Request for internal review: FOI responses Lightning Process pilot using ME and CFS children

Request to Director of Legal Services for internal review: FOI responses on Bath/Bristol Lightning Process pilot using ME and CFS children

Shortlink: http://wp.me/p5foE-2Yy

For background to this issue see ME agenda 5 July report:

Advertising Standards Authority (ASA) Adjudication: Withinspiration (Lightning Process)

 

This formal request for an internal review of the Freedom of Information responses to my request for information was submitted on 22 July. The complaint has been referred to the University of Bristol’s Director of Legal Services who will respond within 20 working days (by 19th August 2010).

The University has confirmed that the research study, for which funding was secured last November, is still going through the ethics approval procedure.  The study is due to start in September.

 

To: Director of Legal Services, Secretary’s Office, University of Bristol, Senate House, Tyndall Avenue, Bristol BS8 1TH Email: freedom-information@bristol.ac.uk

Re: Request for a review of responses to my request for information under the Freedom of Information Act

Request for information submitted on: 16 May 2010
Fulfilled: 17 June 2010

University of Bristol’s Response of 17 June 2010 in PDF attachment in response to:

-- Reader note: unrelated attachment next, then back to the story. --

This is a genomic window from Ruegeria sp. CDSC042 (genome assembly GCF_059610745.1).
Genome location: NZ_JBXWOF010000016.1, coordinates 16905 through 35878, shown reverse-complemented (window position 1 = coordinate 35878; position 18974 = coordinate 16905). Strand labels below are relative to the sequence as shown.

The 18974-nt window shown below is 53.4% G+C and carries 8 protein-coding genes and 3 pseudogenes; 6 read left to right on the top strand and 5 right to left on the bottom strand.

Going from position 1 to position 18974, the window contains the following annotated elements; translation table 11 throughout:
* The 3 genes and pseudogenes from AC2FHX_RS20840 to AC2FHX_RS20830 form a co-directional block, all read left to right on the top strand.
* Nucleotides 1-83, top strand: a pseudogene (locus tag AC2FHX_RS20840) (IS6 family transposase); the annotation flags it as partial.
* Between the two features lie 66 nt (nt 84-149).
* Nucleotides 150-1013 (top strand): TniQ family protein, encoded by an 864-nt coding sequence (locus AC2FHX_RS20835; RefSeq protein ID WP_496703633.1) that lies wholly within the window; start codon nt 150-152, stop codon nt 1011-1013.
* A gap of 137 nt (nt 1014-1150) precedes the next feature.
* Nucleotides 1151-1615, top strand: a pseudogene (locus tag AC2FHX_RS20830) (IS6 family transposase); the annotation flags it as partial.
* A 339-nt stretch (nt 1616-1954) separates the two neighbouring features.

Royal National Hospital for Rheumatic Diseases NHS Foundation Trust/University of Bristol:

Pilot project to investigate how to recruit to a randomised controlled trial looking at the Phil Parker Lightning Process and specialist medical care in CFS/ME in children. Project to incorporate study on health economic cost of CFS/ME in children.

22 July 2010

Dear Sir or Madam,

I write to request a review of the decision to withhold almost entirely the information and documents requested on 16 May 2010, under Clause 22(1)(a) and on the stated grounds:

“This information is intended for future publication when the study protocol and other related documents are published online. It is therefore exempt from disclosure under section 22(1)(a) of the Freedom of Information Act.”

“The study is currently going through the ethics approval procedure and this information is expected to be published around August / September 2010. We cannot see that there is any public interest in disclosing this information before that time.”

My complaint is based upon, but not restricted to the following areas of concern:

1] The “Lightning Process” is controversial, unregulated and untrialled. It is said by its creator to be developed from Neuro-linguistic Programming (NLP) and Life Coaching. It is marketed by the Phil Parker organisation not as a therapy or a treatment but as a “training program” delivered by “instructors” or “practitioners” or “coaches”.